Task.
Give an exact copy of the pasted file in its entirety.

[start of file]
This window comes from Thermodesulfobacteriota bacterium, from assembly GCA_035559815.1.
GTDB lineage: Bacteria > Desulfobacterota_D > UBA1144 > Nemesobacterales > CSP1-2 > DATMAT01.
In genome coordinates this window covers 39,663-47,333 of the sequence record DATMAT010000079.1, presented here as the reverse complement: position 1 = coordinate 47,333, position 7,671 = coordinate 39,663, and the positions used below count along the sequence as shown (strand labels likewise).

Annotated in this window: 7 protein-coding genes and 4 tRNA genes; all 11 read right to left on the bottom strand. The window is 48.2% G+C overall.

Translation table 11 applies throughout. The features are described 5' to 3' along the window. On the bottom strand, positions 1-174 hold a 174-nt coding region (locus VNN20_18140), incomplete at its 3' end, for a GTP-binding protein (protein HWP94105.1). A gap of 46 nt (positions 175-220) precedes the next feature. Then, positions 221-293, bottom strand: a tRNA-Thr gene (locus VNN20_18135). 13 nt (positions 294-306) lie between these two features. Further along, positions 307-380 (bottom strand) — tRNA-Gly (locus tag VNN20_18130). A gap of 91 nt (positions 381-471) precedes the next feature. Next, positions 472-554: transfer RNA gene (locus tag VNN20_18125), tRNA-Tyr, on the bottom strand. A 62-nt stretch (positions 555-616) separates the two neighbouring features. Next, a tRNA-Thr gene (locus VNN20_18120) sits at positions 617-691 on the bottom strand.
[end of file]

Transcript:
This window comes from Thermodesulfobacteriota bacterium, from assembly GCA_035559815.1.
GTDB lineage: Bacteria > Desulfobacterota_D > UBA1144 > Nemesobacterales > CSP1-2 > DATMAT01.
In genome coordinates this window covers 39,663-47,333 of the sequence record DATMAT010000079.1, presented here as the reverse complement: position 1 = coordinate 47,333, position 7,671 = coordinate 39,663, and the positions used below count along the sequence as shown (strand labels likewise).

Annotated in this window: 7 protein-coding genes and 4 tRNA genes; all 11 read right to left on the bottom strand. The window is 48.2% G+C overall.

Translation table 11 applies throughout. The features are described 5' to 3' along the window. On the bottom strand, positions 1-174 hold a 174-nt coding region (locus VNN20_18140), incomplete at its 3' end, for a GTP-binding protein (protein HWP94105.1). A gap of 46 nt (positions 175-220) precedes the next feature. Then, positions 221-293, bottom strand: a tRNA-Thr gene (locus VNN20_18135). 13 nt (positions 294-306) lie between these two features. Further along, positions 307-380 (bottom strand) — tRNA-Gly (locus tag VNN20_18130). A gap of 91 nt (positions 381-471) precedes the next feature. Next, positions 472-554: transfer RNA gene (locus tag VNN20_18125), tRNA-Tyr, on the bottom strand. A 62-nt stretch (positions 555-616) separates the two neighbouring features. Next, a tRNA-Thr gene (locus VNN20_18120) sits at positions 617-691 on the bottom strand.